Our study demonstrated that a higher mortality rate and faster renal function decline was associated with baseline proteinuria and impaired renal function (eGFR <60 ml/min/1.73 m2). There is little evidence showing the significance of baseline proteinuria at SRL initiation on renal function in LT patients. Most of the experience is with renal transplantation recipients. One study reported that proteinuria that was <800 mg/day was significantly associated with a better renal outcome in kidney transplant recipients who converted to SRL therapy . Results from another study demonstrated a negative correlation between baseline proteinuria and rate of graft rejection and survival after kidney transplantation . Despite the lack of statistical power in the present study, LT recipients with a baseline proteinuria trended towards poor long-term renal function, which is consistent with previous studies [23, 24].
The presence of proteinuria within the first year of SRL therapy revealed an important role in predicting the progression of renal function and death in our study cohort. There are studies indicating that mechanisms for SRL-induced proteinuria include podocyte degeneration, alteration in the glomerular expression of vascular endothelial growth factor, and reduced tubular protein reabsorption [25–28]. However, the significance of proteinuria after SRL use remains poorly understood.
New onset or the worsening of proteinuria may accelerate the rate of renal function progression. The effect of developing proteinuria on renal outcome in SRL users could be influenced by baseline renal function at the time of the initiation of SRL. For instance, data on 148 LT recipients who converted to SRL shows that those with a proteinuria level >100 mg/dL increased from 45% pre-SRL to 72% at 6 months, 63% at 3 years, 58% at 5 years, and 79% post-SRL. However, there was no significant change in eGFR (pre-SRL, 58.9 ± 28.8 mL/min/1.73 m2) in patients with new onset proteinuria after a median follow-up of 1,343 days . Another study examined 102 LT recipients with deteriorating kidney function (mean eGFR = 40.8 ± 16.7 mL/min/1.73 m2) prior to initiating SRL, with a median 3.1-year follow-up . The results from this study suggests that new onset proteinuria (≥1000 mg/day) after SRL conversion is an independent risk factor for the deterioration of kidney function (odds ratio = 3.3; 95% CI = 1.1-9.5; P = 0.03). The difference in baseline eGFR of those who converted to SRL in the two studies may explain the different renal outcomes observed and also echo our findings that there may be a renal threshold beyond which SRL may not provide benefit.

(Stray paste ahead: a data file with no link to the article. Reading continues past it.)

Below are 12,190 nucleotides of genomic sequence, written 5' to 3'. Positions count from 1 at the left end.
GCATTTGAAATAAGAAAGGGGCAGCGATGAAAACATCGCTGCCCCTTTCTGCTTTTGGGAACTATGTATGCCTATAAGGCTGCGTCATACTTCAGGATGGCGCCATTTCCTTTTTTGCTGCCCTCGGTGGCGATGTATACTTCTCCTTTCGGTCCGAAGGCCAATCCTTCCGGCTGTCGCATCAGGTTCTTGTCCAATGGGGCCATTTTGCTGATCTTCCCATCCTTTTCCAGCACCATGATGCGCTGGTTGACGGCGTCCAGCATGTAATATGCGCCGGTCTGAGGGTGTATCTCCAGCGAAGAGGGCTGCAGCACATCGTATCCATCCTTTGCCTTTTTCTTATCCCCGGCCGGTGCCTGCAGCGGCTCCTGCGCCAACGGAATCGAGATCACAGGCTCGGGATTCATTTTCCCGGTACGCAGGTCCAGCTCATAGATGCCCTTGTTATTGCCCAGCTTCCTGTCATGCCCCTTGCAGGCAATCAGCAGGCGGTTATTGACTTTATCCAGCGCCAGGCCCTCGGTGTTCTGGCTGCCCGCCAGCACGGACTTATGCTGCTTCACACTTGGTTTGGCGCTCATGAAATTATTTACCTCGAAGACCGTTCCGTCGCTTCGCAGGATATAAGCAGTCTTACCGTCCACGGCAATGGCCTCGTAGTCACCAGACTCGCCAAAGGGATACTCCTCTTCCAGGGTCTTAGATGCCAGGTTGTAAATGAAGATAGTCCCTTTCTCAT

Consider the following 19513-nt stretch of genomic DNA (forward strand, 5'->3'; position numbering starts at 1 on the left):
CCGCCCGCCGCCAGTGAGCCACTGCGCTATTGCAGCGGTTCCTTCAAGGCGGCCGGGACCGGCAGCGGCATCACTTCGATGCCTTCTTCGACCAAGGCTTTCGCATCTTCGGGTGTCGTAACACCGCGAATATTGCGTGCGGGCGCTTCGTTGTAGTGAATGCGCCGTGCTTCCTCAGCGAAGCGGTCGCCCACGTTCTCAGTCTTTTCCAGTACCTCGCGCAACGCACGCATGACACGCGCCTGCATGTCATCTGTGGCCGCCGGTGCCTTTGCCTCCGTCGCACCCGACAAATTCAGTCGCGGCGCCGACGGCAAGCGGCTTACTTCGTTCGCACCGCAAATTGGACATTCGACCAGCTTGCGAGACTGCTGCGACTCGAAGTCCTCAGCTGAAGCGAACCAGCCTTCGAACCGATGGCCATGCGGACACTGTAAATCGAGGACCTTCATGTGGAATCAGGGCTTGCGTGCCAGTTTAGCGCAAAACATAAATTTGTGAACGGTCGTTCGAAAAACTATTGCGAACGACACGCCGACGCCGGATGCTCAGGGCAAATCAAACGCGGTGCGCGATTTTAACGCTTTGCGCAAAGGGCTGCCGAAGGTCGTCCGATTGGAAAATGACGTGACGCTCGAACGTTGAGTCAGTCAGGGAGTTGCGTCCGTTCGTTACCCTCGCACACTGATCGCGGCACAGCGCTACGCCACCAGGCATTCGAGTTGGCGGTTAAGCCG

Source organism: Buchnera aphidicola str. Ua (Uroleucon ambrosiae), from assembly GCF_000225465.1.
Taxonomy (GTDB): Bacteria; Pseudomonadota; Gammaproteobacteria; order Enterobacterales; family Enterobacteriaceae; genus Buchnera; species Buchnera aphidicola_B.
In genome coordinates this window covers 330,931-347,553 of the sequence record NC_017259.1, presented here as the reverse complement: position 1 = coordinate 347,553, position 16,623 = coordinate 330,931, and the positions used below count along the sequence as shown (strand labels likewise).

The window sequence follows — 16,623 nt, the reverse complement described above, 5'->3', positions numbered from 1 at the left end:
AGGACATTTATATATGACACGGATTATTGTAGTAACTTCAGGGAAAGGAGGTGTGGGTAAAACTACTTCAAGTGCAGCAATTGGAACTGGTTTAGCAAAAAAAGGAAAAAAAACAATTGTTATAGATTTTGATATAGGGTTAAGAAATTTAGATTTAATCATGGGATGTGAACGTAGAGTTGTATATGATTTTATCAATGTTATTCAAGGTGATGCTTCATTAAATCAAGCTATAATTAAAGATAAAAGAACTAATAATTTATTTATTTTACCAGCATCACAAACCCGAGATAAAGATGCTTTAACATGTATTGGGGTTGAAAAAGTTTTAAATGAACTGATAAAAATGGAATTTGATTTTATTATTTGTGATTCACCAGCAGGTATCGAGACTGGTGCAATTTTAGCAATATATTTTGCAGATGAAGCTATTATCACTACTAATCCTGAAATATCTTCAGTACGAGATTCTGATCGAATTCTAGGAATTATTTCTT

In order to maximize the number of cases, we recruited patients using a morning urine dipstick to evaluate for proteinuria prior to quantifying spot urine protein in our institute since 2012. Of note, urine dipstick is not as sensitive or specific as other modalities such as the urine albumin to creatinine ratio (UACR) or daily protein measurement. Detection bias and under-diagnosis of proteinuria could lead to an underestimate of the rate of positive proteinuria results. A previous study  agrees that 1+ proteinuria detected by urine dipstick is approximately equivalent to a UACR of 30-300 mg/g, which is considered microalbuminuria. Based on this, microalbuminuria that occurs before or within one year of the initiation of SRL may still have greatly increased the risk of worsening renal function. These study results suggest that it is necessary to monitor regularly for proteinuria and renal function pre- and post-SRL initiation, as well as re-evaluating the benefits and risks of continuously taking SRL during post-transplant care. Further study is needed for quantifying the threshold of proteinuria that causes irreversible renal function deterioration.